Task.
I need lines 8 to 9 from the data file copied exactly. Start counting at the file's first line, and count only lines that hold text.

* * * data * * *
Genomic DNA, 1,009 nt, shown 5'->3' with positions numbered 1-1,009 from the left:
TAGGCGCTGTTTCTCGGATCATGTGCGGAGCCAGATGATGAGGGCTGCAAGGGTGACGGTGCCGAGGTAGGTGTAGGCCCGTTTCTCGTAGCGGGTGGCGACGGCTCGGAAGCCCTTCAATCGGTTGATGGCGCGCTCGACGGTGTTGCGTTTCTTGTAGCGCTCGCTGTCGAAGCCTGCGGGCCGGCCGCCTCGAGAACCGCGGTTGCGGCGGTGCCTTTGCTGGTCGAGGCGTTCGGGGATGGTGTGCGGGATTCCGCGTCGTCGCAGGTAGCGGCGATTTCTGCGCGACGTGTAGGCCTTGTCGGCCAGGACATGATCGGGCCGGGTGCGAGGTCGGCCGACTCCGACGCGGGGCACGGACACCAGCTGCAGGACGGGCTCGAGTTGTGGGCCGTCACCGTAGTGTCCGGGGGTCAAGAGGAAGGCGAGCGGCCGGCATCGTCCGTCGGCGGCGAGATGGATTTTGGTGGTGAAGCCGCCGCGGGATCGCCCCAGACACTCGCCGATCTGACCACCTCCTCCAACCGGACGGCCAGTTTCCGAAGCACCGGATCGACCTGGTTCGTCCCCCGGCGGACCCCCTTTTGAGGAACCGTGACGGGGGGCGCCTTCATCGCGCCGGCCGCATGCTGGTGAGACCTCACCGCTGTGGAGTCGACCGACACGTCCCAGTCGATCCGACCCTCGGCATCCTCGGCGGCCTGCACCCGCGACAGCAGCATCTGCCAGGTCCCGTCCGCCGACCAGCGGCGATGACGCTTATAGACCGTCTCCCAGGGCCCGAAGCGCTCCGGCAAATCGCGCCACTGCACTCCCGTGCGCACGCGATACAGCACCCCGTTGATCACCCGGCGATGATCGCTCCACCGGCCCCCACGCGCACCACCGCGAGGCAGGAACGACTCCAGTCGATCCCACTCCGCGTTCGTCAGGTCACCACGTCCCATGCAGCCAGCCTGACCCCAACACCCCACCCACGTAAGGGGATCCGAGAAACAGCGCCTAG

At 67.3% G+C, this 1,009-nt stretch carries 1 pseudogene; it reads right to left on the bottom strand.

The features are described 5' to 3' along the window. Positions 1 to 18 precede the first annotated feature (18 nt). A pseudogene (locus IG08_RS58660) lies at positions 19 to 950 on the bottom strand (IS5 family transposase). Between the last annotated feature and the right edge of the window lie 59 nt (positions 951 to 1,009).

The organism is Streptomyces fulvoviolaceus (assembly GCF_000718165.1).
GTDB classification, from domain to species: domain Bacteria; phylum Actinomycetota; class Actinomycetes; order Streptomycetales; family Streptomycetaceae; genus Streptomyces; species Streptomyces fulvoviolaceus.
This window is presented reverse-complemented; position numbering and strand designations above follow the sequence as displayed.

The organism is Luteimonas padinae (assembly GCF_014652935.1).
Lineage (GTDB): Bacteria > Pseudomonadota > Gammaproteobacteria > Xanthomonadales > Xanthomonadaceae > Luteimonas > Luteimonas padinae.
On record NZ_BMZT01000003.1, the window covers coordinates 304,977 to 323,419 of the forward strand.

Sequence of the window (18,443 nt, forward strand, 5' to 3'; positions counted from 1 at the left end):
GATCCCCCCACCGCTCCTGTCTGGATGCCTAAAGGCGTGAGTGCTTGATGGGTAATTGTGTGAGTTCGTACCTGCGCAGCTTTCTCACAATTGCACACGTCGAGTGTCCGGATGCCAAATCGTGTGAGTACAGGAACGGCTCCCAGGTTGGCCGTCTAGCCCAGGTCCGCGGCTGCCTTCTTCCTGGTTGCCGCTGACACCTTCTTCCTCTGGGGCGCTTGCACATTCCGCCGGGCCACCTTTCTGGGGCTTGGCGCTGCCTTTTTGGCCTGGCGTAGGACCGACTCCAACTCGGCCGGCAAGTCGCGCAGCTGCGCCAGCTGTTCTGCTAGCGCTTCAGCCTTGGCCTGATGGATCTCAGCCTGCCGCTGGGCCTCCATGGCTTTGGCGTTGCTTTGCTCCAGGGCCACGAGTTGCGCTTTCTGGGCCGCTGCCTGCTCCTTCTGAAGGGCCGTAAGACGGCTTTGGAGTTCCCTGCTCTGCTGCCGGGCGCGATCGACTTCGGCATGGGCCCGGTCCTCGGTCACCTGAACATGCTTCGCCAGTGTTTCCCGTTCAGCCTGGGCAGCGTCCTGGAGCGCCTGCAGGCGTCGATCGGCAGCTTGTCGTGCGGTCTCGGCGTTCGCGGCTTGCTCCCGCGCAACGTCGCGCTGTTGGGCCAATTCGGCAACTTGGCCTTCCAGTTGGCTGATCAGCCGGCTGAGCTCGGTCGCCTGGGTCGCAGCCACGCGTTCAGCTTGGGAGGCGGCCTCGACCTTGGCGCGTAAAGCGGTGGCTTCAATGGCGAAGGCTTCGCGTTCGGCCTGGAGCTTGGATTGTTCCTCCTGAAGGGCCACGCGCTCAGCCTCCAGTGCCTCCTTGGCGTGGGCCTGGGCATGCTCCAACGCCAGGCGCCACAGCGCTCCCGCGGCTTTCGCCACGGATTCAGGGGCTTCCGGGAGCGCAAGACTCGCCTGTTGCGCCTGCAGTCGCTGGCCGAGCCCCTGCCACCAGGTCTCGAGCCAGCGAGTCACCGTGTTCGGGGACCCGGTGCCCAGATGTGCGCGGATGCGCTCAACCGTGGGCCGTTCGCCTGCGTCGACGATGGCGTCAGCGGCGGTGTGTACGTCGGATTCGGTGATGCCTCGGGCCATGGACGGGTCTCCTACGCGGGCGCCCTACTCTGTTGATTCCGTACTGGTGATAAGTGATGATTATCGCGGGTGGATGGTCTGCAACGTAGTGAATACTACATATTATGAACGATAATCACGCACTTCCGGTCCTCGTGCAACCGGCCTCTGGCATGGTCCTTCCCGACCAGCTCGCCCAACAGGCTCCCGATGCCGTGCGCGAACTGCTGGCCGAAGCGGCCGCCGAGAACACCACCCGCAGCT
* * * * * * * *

The organism is Luteimonas padinae (assembly GCF_014652935.1).
Lineage (GTDB): Bacteria > Pseudomonadota > Gammaproteobacteria > Xanthomonadales > Xanthomonadaceae > Luteimonas > Luteimonas padinae.